Cost a Large Factor in Whether Patients Will Accept a Diagnostic Test


Survey respondents were more apt to receive a diagnostic test if it was at a lesser cost.

In a study published in Academic Emergency Medicine, investigators sought to determine the level of risks, benefits, and costs of diagnostic testing within the emergency department.

“In the current health care market, costs are kind of opaque,” said senior author William Meurer, MD. “If people know their insurance will cover everything, then they tend to go with what their doctor is saying in terms of getting a test.

“We wanted to change the conversation to look at how much people are valuing these tests if they have to pay for them out of pocket.”

The investigators conducted a survey via Amazon Mechanical Turk to crowdsource 1000 participants aged 18 and older who met the requirements. Participants received $1 to complete the survey.

Survey respondents were given 2 hypothetical clinical scenarios: low-risk chest pain and minor traumatic brain injury. Each situation included 3 variables—benefit, risk, and cost—which were independently varied over 4 values. For benefit and risk, possible values were 0.1, 1, 5, and 10%, and $0, $100, $500, and $1000, for the personal cost of receiving the test.

Benefit was defined as the probability of finding traumatic intracranial hemorrhage or acute coronary syndrome, according to the study.

“We defined the benefit as the chance that the patient had a true-positive finding,” Dr Meurer said. “The risk was defined as the chance of developing cancer within the next 10 years due to radiation. And the cost was an additional out-of-pocket expense for the test.”

The results of the study showed that with an increased benefit from 0.1% to 10%, the percentage of respondents who accepted a diagnostic test rose from 28.4% to 53.1%. The number decreased from 53.1% to 28.5%, as risk increased from 0.1% to 10%.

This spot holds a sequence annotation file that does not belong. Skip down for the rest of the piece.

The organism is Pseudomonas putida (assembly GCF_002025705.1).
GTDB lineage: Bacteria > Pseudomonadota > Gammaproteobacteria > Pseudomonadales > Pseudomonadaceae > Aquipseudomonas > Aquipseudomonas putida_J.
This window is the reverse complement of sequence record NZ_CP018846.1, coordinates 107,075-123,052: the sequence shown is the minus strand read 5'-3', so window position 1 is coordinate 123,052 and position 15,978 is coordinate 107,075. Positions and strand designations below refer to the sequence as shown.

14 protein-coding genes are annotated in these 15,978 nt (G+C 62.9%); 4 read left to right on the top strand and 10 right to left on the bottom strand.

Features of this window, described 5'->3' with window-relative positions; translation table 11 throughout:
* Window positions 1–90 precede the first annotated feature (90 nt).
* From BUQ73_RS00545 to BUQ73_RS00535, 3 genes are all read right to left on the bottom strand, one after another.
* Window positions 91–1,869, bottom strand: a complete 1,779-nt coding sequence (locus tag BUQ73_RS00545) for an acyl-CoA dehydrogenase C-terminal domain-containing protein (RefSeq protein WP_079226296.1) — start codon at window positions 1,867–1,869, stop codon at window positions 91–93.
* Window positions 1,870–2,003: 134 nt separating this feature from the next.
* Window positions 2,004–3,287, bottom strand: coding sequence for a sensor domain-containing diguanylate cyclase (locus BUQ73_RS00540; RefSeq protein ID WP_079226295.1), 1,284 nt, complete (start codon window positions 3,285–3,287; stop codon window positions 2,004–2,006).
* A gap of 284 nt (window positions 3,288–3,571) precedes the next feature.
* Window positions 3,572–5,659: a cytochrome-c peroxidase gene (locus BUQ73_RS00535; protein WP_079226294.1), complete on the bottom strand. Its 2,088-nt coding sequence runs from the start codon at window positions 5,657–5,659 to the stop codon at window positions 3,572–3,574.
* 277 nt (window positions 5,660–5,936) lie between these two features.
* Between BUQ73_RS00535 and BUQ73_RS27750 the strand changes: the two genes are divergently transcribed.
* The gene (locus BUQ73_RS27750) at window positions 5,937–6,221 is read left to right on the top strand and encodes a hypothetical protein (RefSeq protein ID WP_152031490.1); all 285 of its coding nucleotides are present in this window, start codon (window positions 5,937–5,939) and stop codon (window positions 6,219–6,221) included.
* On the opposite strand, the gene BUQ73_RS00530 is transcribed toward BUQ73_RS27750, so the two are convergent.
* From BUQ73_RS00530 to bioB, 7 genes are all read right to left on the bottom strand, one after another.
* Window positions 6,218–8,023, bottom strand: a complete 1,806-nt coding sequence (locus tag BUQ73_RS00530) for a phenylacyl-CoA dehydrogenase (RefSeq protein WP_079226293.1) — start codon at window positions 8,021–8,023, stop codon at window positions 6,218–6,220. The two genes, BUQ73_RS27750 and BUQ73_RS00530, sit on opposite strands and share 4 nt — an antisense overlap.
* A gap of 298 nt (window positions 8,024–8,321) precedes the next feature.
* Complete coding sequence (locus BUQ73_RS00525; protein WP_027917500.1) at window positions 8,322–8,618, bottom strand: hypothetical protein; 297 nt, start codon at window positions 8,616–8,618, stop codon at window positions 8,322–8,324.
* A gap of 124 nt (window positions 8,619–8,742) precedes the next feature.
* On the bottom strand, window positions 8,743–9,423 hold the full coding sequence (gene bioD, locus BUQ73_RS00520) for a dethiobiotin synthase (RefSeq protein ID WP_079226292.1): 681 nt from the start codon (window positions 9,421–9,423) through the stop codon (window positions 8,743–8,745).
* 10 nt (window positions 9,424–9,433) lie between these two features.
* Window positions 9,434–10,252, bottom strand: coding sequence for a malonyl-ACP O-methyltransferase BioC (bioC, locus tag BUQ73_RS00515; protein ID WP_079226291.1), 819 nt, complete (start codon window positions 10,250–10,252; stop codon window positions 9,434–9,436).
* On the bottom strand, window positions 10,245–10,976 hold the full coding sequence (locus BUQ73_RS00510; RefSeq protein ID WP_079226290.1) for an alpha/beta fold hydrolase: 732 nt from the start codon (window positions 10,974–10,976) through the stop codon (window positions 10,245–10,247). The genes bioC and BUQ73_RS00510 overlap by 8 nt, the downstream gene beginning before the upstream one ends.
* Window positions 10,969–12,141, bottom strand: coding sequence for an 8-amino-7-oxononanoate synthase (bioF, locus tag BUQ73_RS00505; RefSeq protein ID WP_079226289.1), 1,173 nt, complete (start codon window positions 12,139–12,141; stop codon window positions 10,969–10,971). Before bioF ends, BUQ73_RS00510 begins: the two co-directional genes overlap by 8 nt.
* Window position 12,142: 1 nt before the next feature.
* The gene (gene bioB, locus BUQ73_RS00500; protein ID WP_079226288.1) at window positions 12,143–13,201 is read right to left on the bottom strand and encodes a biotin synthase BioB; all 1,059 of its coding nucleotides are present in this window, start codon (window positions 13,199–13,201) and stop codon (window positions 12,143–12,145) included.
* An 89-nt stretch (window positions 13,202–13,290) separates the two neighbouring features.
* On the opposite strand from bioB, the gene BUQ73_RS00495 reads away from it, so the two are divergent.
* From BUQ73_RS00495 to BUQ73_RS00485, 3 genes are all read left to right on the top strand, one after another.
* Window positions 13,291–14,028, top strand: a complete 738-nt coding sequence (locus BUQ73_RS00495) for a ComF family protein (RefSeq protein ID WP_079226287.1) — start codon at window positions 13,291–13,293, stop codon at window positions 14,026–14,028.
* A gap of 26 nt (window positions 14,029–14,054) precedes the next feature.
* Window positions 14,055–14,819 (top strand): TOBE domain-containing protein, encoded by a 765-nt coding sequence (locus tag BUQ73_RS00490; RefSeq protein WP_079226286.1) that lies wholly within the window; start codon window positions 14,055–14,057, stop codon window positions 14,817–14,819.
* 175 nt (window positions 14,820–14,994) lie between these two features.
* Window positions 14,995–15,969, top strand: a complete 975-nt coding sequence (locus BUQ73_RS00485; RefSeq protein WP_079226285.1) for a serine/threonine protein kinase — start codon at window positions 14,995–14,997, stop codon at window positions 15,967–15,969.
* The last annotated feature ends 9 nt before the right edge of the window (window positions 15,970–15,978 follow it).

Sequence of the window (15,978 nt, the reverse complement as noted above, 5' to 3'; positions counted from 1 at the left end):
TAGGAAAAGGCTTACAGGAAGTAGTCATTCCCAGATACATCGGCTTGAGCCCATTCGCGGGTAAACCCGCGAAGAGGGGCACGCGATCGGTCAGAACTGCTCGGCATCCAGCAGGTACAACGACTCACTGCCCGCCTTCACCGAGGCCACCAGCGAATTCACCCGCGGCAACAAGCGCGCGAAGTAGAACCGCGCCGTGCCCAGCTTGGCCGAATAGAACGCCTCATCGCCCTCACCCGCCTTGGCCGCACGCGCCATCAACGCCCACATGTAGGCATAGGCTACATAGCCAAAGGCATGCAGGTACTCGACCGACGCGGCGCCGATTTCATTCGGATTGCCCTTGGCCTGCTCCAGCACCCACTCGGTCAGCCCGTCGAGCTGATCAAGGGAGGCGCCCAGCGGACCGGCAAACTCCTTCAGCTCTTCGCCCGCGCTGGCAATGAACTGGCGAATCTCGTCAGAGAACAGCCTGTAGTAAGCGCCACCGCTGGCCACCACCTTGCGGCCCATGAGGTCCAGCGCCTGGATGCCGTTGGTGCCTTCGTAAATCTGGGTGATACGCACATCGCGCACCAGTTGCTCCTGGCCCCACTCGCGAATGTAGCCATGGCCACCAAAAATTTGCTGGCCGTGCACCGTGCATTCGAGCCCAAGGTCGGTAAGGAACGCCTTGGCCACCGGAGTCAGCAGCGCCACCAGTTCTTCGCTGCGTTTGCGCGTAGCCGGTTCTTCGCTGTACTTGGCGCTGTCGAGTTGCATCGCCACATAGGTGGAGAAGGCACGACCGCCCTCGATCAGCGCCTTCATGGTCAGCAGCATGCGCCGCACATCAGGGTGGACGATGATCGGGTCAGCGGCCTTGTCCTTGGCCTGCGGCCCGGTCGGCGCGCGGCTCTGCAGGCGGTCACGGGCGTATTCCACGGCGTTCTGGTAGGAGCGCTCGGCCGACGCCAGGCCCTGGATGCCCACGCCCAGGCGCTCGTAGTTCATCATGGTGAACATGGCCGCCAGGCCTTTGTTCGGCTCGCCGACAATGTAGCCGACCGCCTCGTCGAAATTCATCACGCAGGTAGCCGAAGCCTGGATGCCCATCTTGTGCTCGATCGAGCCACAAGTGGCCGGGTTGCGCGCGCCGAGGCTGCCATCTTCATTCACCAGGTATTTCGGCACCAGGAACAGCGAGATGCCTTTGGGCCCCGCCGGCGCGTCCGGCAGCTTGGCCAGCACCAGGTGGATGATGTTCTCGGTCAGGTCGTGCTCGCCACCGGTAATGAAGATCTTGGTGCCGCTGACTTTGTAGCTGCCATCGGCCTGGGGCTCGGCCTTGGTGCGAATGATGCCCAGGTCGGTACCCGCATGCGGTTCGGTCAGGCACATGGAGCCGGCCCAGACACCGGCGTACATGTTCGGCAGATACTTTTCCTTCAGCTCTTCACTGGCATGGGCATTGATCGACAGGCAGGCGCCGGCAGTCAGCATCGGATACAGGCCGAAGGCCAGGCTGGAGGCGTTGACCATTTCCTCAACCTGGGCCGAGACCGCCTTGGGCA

Cost appeared to be the most influencing factor in the study, with increasing the cost from $0 to $1000 changed rates of test acceptance from 61.1% to 21.4%, respectively.

“We found that participants were more apt to get the diagnostic test if it was at a lesser cost,” Dr Meurer said. “It proved to us that people are potentially sensitive to getting an additional bill for diagnostic testing.

“In addition, if participants saw their chance of getting a disease was incredibly rare, they felt the sense that ‘I might not have this disease, so I’m not willing to spend extra on it because there’s not as much risk,’” Dr Meurer said. “When the risk exceeded the benefit, the number of participants interested went down at a remarkable rate.”

A limitation to the study was that surveyors were only in a hypothetical situation, rather than actually seeking medical care, and that emergency department care can have more of an influence on decision-making.

“Our study found cost to be a large factor in whether patients go through with a diagnostic test,” Dr Meurer concluded. “While there are sometimes risks to these tests, in other times the benefit can outweigh those risks. We don’t want to see those patients turning down a test that could help them because they cannot afford it.”

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